“It’s a huge agenda,” said Judy Dempsey, a senior associate at Carnegie Europe, a think tank based in Brussels. “This may actually push the Bosnia and Herzegovina elite to realize they have to push significant reforms.”

For Dempsey, that means also involving the country’s next generation, which has chosen to leave home in large numbers as the youth unemployment rate exceeds 57 percent, according to the World Bank. Tanya Domi, a faculty member at Columbia University’s Harriman Institute in New York who focuses on the Western Balkans, argues that although the country’s pre-accession stabilization and association agreement had good intentions, there is still a long way to go. If Bosnia does manage to achieve EU membership years down the line, the economically desolate land, with adult unemployment at more than 40 percent, could get financial aid from the bloc.

“The Bosnian economy as a size relative to the overall European economy is of a trivial nature. It really doesn’t have any overall economic significance to Europe as a whole. The value or the risks to Europe of this candidacy are almost exclusively political rather than economic,” Kirkegaard said.

Should Bosnia manage to become the EU’s 29th member, it would underscore a remarkable journey for a nation that 20 years ago was engulfed in a devastating war. The EU’s head of foreign affairs, Federica Mogherini, along with EU Enlargement Commissioner Johannes Hahn, invoked Bosnia’s past in a statement describing the Yugoslav wars of the 1990s as “one of the most awful pages of European history.”

General view of the city as smog blankets Sarajevo, Bosnia and Herzegovina, Dec. 28, 2015. Reuters/Dado Ruvic

“There is no doubt a great deal of symbolism attached to this application, and I strongly suspect Bosnia will not be rejected,” said Jasmin Mujanović, a Ph.D. candidate living in Sarajevo who specializes in Bosnia's post-war democratization at York University in Toronto. “That having been said, symbolism doesn’t carry a lot of weight here anymore. What the people of Bosnia are seeing are the practical results and benefits of becoming more immersed and embedded in Euro-Atlantic structures.”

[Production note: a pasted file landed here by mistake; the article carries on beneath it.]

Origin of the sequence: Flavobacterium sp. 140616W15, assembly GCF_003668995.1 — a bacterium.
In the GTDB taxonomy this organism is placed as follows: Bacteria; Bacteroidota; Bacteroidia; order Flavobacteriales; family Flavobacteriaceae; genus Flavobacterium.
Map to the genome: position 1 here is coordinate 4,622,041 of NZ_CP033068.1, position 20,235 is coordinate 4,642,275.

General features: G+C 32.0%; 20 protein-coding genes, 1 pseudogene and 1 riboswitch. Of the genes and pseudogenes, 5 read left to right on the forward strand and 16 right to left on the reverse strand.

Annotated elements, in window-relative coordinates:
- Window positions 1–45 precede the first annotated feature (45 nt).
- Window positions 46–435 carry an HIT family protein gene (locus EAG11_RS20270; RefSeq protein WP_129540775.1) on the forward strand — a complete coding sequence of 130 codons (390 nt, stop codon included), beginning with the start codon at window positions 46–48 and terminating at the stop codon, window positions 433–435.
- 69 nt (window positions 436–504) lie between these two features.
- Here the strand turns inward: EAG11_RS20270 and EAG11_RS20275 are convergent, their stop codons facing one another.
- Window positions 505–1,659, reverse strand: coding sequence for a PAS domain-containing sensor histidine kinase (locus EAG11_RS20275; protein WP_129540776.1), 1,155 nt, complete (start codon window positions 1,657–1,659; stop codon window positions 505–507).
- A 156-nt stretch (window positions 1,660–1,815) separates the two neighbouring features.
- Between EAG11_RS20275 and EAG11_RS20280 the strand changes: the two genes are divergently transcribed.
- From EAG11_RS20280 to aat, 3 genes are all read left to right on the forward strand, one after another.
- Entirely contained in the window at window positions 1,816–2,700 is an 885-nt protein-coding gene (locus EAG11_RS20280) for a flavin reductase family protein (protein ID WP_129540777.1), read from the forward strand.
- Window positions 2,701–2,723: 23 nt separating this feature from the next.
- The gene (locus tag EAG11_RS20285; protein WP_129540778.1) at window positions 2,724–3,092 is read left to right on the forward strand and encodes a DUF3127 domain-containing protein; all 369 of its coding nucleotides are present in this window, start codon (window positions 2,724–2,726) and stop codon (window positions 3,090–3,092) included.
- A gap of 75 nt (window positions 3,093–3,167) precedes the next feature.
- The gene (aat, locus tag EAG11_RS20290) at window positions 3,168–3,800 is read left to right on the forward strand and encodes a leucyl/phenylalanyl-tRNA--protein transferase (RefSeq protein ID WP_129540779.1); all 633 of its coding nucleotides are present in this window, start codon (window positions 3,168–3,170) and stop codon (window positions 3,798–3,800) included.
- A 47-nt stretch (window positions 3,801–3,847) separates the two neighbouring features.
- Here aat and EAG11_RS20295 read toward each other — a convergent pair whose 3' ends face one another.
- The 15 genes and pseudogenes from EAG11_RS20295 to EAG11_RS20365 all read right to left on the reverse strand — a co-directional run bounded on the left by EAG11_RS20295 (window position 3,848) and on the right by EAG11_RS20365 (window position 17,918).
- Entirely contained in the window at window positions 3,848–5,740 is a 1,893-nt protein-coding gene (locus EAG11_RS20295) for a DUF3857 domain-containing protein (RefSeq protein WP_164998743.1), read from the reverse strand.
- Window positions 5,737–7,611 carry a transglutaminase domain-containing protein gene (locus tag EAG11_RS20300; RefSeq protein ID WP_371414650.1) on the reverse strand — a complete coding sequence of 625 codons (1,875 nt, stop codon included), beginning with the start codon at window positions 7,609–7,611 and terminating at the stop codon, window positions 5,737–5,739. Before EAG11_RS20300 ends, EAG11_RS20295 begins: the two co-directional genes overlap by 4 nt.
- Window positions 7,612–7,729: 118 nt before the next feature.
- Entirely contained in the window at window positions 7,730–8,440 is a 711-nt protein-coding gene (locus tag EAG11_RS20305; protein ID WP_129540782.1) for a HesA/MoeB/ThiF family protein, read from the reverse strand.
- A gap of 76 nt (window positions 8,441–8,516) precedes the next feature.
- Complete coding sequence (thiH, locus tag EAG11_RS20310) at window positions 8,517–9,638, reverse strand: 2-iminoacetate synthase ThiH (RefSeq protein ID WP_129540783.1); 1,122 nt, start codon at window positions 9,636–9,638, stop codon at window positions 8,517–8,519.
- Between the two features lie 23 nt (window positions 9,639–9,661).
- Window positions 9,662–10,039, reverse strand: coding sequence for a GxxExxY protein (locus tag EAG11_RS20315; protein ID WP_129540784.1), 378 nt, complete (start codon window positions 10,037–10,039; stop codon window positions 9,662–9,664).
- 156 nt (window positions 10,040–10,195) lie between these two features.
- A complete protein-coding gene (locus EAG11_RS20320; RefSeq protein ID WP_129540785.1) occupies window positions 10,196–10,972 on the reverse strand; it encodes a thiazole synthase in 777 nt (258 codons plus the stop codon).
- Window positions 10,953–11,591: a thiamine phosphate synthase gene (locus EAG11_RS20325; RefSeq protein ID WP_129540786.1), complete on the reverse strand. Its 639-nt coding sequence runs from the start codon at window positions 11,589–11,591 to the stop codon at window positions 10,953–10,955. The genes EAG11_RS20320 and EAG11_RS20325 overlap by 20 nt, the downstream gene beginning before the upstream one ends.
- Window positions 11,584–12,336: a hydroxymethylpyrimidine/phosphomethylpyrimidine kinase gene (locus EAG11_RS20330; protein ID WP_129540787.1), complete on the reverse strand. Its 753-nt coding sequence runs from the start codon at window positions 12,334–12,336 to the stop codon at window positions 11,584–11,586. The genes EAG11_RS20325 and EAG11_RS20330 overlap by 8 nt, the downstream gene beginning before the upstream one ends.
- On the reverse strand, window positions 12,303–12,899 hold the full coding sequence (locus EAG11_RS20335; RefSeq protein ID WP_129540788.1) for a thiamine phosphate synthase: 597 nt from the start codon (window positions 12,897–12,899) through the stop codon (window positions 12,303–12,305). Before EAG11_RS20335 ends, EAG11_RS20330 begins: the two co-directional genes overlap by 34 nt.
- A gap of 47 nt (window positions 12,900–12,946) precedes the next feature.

Welcoming another member from the Western Balkans — neighboring Croatia joined in 2013 — could bring greater stability to a region that has been turning westward, with Montenegro, another fragment of Yugoslavia, likely to become a member of the NATO military and political alliance during a July 2016 summit. Those westward turns anger Russia, and the Kremlin is strengthening its ties with Serbia in turn. The two countries have scheduled joint military drills, Russian state news agency Tass reported. The Kremlin has said in the past that a westward turn isn’t Bosnia’s only option.

But with Montenegro, Serbia, Macedonia and Albania as official candidates all looking for EU membership, EU observers expect further expansion in years to come.

“[Bosnia is] a tenuous situation that deserves a lot of engagement. Europe is challenged right now without a doubt,” Domi said. “But it’s better to be engaged than not.”